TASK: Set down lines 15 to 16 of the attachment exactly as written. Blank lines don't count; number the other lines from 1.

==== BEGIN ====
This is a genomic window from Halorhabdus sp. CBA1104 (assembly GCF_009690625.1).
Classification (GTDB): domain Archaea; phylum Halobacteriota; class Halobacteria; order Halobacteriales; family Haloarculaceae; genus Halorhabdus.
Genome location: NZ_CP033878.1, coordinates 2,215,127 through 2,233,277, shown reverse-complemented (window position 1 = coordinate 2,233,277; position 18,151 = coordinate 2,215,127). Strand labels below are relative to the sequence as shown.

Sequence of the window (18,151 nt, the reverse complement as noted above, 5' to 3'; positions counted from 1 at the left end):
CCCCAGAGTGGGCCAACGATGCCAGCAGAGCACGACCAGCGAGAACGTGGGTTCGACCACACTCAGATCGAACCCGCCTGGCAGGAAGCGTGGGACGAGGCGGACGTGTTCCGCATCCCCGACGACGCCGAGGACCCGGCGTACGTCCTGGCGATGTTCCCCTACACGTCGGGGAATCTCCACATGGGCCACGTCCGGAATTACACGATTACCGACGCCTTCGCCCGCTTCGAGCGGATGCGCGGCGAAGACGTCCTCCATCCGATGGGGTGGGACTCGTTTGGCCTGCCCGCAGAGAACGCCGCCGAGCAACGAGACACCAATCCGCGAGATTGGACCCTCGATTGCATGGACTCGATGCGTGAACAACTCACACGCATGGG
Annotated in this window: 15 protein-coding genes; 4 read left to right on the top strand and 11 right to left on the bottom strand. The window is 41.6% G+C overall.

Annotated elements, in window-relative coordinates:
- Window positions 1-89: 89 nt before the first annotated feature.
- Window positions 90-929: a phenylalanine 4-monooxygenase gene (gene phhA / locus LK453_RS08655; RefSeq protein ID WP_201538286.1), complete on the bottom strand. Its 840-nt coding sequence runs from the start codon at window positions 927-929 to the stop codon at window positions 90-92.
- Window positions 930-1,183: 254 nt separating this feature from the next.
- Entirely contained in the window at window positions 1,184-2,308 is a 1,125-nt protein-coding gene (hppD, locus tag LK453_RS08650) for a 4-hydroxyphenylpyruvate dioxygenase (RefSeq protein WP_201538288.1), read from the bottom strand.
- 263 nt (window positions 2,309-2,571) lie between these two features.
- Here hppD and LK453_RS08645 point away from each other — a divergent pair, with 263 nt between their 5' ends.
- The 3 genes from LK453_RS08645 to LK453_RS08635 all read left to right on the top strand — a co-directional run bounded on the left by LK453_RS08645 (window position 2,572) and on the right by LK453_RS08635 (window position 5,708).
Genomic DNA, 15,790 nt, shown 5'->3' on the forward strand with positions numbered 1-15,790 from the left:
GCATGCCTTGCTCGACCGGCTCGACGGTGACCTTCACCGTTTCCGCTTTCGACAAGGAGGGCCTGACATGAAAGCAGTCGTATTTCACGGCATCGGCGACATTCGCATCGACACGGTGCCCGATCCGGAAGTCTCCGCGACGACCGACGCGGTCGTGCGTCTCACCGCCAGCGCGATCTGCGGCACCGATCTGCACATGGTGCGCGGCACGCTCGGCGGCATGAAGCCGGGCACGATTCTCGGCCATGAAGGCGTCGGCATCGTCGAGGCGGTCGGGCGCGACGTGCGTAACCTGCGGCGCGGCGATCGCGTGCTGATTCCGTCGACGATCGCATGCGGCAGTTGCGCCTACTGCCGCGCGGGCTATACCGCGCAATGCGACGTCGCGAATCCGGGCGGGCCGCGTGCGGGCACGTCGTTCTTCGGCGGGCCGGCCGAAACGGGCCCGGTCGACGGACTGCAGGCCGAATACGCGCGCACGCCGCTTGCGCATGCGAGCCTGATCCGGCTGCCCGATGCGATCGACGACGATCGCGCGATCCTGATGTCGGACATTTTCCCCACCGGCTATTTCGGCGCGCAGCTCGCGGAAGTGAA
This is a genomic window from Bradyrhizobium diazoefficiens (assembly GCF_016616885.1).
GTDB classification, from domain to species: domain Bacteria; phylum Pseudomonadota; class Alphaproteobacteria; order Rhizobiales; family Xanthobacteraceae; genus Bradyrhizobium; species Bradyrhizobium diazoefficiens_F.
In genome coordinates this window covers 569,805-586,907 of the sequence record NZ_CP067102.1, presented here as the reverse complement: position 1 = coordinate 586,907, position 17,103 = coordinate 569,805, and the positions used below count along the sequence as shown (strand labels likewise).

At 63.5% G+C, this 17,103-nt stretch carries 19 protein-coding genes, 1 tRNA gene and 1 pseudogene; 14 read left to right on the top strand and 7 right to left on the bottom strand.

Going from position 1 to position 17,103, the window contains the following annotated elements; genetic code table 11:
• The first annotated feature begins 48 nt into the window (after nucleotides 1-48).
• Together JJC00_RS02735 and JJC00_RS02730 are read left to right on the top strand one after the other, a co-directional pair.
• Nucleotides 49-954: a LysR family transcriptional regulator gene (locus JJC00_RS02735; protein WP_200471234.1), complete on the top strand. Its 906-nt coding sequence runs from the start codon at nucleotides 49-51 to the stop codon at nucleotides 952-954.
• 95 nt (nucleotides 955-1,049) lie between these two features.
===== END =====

Genomic DNA, 15,790 nt, shown 5'->3' on the forward strand with positions numbered 1-15,790 from the left:
GCATGCCTTGCTCGACCGGCTCGACGGTGACCTTCACCGTTTCCGCTTTCGACAAGGAGGGCCTGACATGAAAGCAGTCGTATTTCACGGCATCGGCGACATTCGCATCGACACGGTGCCCGATCCGGAAGTCTCCGCGACGACCGACGCGGTCGTGCGTCTCACCGCCAGCGCGATCTGCGGCACCGATCTGCACATGGTGCGCGGCACGCTCGGCGGCATGAAGCCGGGCACGATTCTCGGCCATGAAGGCGTCGGCATCGTCGAGGCGGTCGGGCGCGACGTGCGTAACCTGCGGCGCGGCGATCGCGTGCTGATTCCGTCGACGATCGCATGCGGCAGTTGCGCCTACTGCCGCGCGGGCTATACCGCGCAATGCGACGTCGCGAATCCGGGCGGGCCGCGTGCGGGCACGTCGTTCTTCGGCGGGCCGGCCGAAACGGGCCCGGTCGACGGACTGCAGGCCGAATACGCGCGCACGCCGCTTGCGCATGCGAGCCTGATCCGGCTGCCCGATGCGATCGACGACGATCGCGCGATCCTGATGTCGGACATTTTCCCCACCGGCTATTTCGGCGCGCAGCTCGCGGAAGTGAA